Abstract: A standard approach to confidence intervals for quantiles requires good estimates of the quantile density. The optimal bandwidth for kernel estimation of the quantile density depends on an underlying location‐scale family only through the quantile optimality ratio (QOR), which is the starting point for our results. While the QOR is not distribution‐free, it turns out that what is optimal for one family often works quite well for families having similar shape. This allows one to rely on a single representative QOR if one has a rough idea of the distributional shape. Another option that we explore assumes the data can be modelled by the highly flexible generalized lambda distribution (GLD), already studied by others, and we show that using the QOR for the estimated GLD can lead to more than competitive intervals. Effective confidence intervals for the difference between quantiles from independent populations is a byproduct. Copyright © 2016 John Wiley & Sons, Ltd.
      PubDate: 2016-02-28T22:43:17.215023-05:
      DOI: 10.1002/sta4.105
       
  • A note on automatic data transformation
    • Authors: Qing Feng; Jan Hannig, J. S. Marron
      Pages: 82 - 87
      Abstract: Modern data analysis frequently involves variables with highly non‐Gaussian marginal distributions. However, commonly used analysis methods are most effective with roughly Gaussian data. This paper introduces an automatic transformation that improves the closeness of distributions to normality. For each variable, a new family of parametrizations of the shifted logarithm transformation is proposed, which is unique in treating the data as real valued and in allowing transformation for both left and right skewness within the single family. This also allows an automatic selection of the parameter value (which is crucial for high‐dimensional data with many variables to transform) by minimizing the Anderson–Darling test statistic of the transformed data. An application to image features extracted from melanoma microscopy slides demonstrates the utility of the proposed transformation in addressing data with excessive skewness, heteroscedasticity and influential observations. Copyright © 2016 John Wiley & Sons, Ltd.
      PubDate: 2016-03-01T22:21:34.435768-05:
      DOI: 10.1002/sta4.104
       
  • Variable selection in function‐on‐scalar regression
    • Authors: Yakuan Chen; Jeff Goldsmith, R. Todd Ogden
      Pages: 88 - 101
      Abstract: For regression models with functional responses and scalar predictors, it is common for the number of predictors to be large. Despite this, few methods for variable selection exist for function‐on‐scalar models, and none account for the inherent correlation of residual curves in such models. By expanding the coefficient functions using a B‐spline basis, we pose the function‐on‐scalar model as a multivariate regression problem. Spline coefficients are grouped within coefficient function, and group‐minimax concave penalty is used for variable selection. We adapt techniques from generalized least squares to account for residual covariance by “pre‐whitening” using an estimate of the covariance matrix and establish theoretical properties for the resulting estimator. We further develop an iterative algorithm that alternately updates the spline coefficients and covariance; simulation results indicate that this iterative algorithm often performs as well as pre‐whitening using the true covariance and substantially outperforms methods that neglect the covariance structure. We apply our method to two‐dimensional planar reaching motions in a study of the effects of stroke severity on motor control and find that our method provides lower prediction errors than competing methods. Copyright © 2016 John Wiley & Sons, Ltd.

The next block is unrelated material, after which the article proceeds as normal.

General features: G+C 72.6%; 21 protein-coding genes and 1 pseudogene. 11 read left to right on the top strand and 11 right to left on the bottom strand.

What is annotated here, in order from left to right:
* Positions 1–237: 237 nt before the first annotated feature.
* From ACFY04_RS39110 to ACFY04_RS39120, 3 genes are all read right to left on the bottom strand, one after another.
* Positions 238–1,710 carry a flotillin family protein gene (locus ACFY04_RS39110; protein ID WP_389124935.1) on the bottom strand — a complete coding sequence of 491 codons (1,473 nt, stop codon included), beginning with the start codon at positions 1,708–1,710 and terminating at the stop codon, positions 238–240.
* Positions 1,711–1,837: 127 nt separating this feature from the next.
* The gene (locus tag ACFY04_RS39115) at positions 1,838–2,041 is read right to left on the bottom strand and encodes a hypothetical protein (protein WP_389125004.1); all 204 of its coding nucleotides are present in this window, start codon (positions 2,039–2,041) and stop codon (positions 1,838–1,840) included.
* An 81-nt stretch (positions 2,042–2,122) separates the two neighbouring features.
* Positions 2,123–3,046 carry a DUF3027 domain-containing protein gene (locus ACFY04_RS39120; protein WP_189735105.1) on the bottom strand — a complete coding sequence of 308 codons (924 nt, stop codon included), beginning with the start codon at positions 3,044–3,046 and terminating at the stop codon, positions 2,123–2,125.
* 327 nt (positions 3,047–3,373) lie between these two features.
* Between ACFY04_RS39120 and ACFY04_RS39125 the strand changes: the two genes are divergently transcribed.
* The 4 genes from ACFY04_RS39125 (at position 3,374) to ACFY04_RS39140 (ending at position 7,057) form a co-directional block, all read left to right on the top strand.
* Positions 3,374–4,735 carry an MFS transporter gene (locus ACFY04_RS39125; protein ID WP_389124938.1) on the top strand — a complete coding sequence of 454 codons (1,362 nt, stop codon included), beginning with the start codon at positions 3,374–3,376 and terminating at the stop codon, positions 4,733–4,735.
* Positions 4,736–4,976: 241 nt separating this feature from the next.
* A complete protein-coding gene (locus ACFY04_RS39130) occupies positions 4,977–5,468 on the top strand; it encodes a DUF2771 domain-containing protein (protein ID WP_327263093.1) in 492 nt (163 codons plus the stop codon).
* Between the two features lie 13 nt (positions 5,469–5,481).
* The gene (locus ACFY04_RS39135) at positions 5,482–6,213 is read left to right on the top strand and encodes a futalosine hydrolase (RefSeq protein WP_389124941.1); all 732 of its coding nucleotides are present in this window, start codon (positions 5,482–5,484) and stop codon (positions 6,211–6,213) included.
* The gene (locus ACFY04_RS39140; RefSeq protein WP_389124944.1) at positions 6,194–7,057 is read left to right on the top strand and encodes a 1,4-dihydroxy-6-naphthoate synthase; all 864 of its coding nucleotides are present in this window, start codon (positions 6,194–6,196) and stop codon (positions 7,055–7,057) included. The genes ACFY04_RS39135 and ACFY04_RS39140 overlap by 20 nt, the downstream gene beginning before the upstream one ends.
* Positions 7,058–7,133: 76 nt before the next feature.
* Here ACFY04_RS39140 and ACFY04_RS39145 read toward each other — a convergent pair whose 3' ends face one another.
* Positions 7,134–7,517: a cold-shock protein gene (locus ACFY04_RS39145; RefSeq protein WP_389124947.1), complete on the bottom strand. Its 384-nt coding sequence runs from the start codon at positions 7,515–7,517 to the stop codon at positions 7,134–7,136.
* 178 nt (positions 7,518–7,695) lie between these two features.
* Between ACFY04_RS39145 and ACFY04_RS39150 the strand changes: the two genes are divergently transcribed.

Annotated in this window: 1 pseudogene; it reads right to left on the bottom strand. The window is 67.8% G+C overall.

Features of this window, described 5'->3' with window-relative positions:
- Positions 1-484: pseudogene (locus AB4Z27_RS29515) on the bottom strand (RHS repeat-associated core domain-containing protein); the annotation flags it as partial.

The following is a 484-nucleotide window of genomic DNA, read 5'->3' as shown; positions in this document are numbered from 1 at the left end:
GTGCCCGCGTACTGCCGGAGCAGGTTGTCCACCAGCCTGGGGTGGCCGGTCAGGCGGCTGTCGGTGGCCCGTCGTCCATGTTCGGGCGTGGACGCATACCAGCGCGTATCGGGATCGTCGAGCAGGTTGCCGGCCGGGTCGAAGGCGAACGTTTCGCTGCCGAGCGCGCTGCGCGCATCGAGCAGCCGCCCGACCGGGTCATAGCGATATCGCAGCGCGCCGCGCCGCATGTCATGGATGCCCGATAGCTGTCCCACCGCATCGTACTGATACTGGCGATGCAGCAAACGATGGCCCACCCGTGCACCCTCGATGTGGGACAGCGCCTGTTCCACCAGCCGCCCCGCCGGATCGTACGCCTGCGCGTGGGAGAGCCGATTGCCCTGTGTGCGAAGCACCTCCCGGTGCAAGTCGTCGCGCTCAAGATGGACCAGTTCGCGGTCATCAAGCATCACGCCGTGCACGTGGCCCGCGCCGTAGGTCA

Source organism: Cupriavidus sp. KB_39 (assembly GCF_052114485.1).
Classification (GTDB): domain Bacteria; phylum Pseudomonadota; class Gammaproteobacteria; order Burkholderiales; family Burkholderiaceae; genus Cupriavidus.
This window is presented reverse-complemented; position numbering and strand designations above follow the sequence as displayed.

PubDate: 2016-03-02T20:33:49.341623-05:
      DOI: 10.1002/sta4.106
       
  • On the smallest eigenvalues of covariance matrices of multivariate spatial
           processes
    • Pages: 102 - 107
      Abstract: There has been a growing interest in providing models for multivariate spatial processes. A majority of these models specify a parametric matrix covariance function. Based on observations, the parameters are estimated by maximum likelihood or variants thereof. While the asymptotic properties of maximum likelihood estimators for univariate spatial processes have been analyzed in detail, maximum likelihood estimators for multivariate spatial processes have not received their deserved attention yet. In this article, we consider the classical increasing‐domain asymptotic setting restricting the minimum distance between the locations. Then, one of the main components to be studied from a theoretical point of view is the asymptotic positive definiteness of the underlying covariance matrix. Based on very weak assumptions on the matrix covariance function, we show that the smallest eigenvalue of the covariance matrix is asymptotically bounded away from zero. Several practical implications are discussed as well. Copyright © 2016 John Wiley & Sons, Ltd.
      PubDate: 2016-03-02T20:41:38.13238-05:0
      DOI: 10.1002/sta4.107
       
  • Multinomial probit Bayesian additive regression trees
    • Pages: 119 - 131
      Abstract: This article proposes multinomial probit Bayesian additive regression trees (MPBART) as a multinomial probit extension of Bayesian additive regression trees. MPBART is flexible to allow inclusion of predictors that describe the observed units as well as the available choice alternatives. Through two simulation studies and four real data examples, we show that MPBART exhibits very good predictive performance in comparison with other discrete choice and multiclass classification methods. To implement MPBART, the R package mpbart is freely available from CRAN repositories. Copyright © 2016 John Wiley & Sons, Ltd.
      PubDate: 2016-04-04T14:40:44.051215-05:
      DOI: 10.1002/sta4.110
       
  • Wiley-Blackwell Announces Launch of Stat – The ISI's Journal for the
           Rapid Dissemination of Statistics Research
    • PubDate: 2012-04-17T04:34:14.600281-05:
      DOI: 10.1002/sta4.1